Determining the real cause of death is important in preventing future death loss and improving the health of the herd. Necropsies allow for the fastest detection of new problems on a dairy, and they help management focus on what needs to done to reduce death loss.
What is a necropsy?
A necropsy, also called a post-mortem exam or autopsy, is an examination of a dead animal.
It is performed to obtain an accurate cause of death and, when done properly, involves looking at the animal as a whole, as well as looking at each individual organ within the body. Careful examination and sampling of organs helps determine the cause of death, whether it is by disease or trauma.
More than 50 percent of cows that die are misdiagnosed. “Unless a necropsy is performed, the diagnosis made by the producer is at most an educated guess,” says Angela Daniels, veterinarian at Circle H Animal Health in Dalhart, Texas.
How do I perform a necropsy?
Necropsies should be performed within 24 hours of death, and it’s not always possible to have a veterinarian available on that short of notice.
But it is possible for a dairy producer or one of his or her employees to gather tissue samples for a veterinarian to evaluate. And with today’s technology, employees can perform a necropsy with a veterinarian on the phone. Or, digital pictures can be taken and discussed at a later date.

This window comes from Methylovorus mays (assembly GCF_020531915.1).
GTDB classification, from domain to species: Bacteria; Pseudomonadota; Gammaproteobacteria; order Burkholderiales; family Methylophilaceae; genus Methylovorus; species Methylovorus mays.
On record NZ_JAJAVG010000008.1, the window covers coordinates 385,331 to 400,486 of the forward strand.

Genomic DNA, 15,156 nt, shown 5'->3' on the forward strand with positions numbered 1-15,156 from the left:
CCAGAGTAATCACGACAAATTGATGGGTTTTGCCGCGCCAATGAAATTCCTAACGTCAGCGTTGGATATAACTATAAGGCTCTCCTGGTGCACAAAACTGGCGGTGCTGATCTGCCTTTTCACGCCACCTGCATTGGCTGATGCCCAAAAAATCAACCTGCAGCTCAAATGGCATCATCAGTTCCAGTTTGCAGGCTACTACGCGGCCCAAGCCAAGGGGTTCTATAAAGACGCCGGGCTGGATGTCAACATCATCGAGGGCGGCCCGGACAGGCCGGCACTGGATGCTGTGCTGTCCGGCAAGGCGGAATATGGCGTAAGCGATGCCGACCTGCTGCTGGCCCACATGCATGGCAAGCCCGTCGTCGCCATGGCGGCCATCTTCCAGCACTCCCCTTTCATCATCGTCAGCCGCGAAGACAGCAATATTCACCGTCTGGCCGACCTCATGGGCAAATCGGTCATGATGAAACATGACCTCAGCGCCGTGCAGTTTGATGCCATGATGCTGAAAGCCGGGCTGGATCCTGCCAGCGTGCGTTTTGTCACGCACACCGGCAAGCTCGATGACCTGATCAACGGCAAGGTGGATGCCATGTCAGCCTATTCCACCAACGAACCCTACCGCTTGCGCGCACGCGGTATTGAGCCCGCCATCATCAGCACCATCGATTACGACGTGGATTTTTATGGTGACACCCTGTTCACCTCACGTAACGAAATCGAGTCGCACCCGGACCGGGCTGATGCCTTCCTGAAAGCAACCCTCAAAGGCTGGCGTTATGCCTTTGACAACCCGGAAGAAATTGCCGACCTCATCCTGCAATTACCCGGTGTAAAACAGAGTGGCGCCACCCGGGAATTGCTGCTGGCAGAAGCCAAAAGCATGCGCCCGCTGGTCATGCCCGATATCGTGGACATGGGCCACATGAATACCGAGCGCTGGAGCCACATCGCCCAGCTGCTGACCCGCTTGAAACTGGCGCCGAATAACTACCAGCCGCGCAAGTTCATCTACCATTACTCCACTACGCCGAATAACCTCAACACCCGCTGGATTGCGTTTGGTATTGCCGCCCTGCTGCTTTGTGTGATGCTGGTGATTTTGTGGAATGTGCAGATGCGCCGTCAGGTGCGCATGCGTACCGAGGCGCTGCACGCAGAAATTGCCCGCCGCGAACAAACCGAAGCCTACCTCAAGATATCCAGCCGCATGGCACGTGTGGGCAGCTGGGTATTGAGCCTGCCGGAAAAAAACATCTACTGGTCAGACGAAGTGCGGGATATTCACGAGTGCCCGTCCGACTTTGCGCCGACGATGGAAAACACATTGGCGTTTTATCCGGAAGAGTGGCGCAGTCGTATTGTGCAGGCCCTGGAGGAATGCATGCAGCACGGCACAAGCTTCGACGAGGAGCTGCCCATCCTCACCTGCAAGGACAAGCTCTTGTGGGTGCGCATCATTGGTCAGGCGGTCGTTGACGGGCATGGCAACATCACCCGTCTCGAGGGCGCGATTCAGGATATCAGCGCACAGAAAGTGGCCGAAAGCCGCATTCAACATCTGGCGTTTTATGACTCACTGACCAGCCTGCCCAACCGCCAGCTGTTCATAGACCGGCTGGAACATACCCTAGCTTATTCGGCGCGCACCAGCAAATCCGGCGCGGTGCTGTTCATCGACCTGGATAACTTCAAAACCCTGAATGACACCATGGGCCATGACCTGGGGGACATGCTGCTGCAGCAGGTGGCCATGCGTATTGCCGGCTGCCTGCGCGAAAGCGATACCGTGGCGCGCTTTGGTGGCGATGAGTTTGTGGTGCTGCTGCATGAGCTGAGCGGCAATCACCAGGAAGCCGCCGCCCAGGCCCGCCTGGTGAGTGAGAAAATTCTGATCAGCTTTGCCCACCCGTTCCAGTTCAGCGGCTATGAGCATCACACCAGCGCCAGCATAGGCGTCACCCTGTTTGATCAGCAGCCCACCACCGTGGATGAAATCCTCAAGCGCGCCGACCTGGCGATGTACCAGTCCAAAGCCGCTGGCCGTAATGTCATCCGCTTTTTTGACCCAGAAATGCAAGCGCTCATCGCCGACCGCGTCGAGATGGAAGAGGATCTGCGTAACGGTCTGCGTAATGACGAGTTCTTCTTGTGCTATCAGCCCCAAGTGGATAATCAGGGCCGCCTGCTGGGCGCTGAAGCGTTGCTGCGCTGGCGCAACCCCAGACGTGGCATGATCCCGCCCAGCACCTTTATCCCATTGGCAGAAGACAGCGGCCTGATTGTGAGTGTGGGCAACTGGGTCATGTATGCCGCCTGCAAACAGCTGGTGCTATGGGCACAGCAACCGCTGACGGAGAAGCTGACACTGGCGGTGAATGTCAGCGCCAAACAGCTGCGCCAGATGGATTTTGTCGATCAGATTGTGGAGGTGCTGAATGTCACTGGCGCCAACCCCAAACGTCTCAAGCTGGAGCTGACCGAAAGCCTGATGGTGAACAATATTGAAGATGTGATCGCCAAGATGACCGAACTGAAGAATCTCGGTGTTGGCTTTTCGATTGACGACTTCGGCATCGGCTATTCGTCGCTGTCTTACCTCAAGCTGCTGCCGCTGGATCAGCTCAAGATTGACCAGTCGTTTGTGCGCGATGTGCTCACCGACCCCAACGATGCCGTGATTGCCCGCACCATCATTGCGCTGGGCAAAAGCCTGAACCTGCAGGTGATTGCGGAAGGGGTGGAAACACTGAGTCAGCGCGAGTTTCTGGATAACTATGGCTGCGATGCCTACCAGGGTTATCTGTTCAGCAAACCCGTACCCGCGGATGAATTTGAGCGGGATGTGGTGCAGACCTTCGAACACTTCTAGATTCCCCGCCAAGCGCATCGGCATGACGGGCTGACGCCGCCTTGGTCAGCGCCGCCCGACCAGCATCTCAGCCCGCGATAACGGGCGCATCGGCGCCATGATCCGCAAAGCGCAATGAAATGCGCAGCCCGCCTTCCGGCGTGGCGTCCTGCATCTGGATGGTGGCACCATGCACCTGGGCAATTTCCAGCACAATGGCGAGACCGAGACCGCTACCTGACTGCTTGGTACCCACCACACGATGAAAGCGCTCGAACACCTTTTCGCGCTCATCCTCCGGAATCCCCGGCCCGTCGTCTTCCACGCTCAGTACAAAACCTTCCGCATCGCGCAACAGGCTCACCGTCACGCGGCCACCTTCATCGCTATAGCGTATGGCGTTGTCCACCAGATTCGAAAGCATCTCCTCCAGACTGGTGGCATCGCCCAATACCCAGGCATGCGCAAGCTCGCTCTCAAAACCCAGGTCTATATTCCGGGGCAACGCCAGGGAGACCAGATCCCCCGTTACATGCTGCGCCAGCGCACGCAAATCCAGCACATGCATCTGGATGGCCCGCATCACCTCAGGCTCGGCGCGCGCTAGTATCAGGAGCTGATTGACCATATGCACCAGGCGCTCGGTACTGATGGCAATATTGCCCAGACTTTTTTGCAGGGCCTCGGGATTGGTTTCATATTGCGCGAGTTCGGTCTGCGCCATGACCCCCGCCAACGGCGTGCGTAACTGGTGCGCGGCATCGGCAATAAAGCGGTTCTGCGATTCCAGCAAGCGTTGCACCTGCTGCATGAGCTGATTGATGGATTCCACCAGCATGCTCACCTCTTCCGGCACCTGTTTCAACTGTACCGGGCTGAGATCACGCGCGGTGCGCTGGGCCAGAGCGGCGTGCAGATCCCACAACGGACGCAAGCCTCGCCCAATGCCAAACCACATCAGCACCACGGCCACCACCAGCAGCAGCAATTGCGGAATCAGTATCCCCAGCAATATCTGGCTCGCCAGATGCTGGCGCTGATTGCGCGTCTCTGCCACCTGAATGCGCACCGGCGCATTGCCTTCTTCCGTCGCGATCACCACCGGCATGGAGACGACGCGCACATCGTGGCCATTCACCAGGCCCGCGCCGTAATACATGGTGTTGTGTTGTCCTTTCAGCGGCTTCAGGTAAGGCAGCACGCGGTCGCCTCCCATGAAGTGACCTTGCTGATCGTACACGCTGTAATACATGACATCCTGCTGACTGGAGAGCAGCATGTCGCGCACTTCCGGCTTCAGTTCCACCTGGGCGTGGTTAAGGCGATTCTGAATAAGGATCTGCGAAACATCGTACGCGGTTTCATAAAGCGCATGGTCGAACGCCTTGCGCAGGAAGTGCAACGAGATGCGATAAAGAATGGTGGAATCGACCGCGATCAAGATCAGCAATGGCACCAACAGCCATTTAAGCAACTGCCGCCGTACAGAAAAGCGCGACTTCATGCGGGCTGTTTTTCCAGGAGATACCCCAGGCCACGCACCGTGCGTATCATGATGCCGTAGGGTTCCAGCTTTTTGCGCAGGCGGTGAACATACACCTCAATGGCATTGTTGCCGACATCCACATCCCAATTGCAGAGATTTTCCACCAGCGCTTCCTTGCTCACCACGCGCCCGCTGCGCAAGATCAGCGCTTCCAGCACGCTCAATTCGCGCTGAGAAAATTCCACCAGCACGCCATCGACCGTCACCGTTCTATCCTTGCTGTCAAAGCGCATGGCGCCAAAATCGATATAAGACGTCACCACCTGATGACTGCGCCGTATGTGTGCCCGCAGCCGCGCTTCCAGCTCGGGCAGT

“Some information is better than no information,” says Garry. The key is to develop a broader group of people to perform a necropsy when a veterinarian cannot be there. As a result, the workforce will be more aware of unexplained deaths and do what it can to prevent them.
It is common practice in beef-cattle feedlots for personnel to perform necropsies and report
findings to a veterinarian.
Step-by-step tutorials on how to perform a necropsy are available online from Colorado State University and the University of Nebraska.
- Dairy Cattle Necropsy Manual (PDF format) - Colorado State University
- No Loose Parts Necropsy Procedure for the Feedyard - Dee Griffin, University of Nebraska
Or, you can order a CD by contacting Frank Garry, professor of veterinary medicine at Colorado State University, James L. Voss Veterinary Teaching Hospital, 300 West Drake, Fort Collins, Colo., 80523, phone: (970) 221-4535 or email: firstname.lastname@example.org
Work with your rendering facility
Disposing of a carcass after a necropsy can be challenging, as most renderers don’t like picking up these animals. However, the value received from a necropsy outweighs the challenges.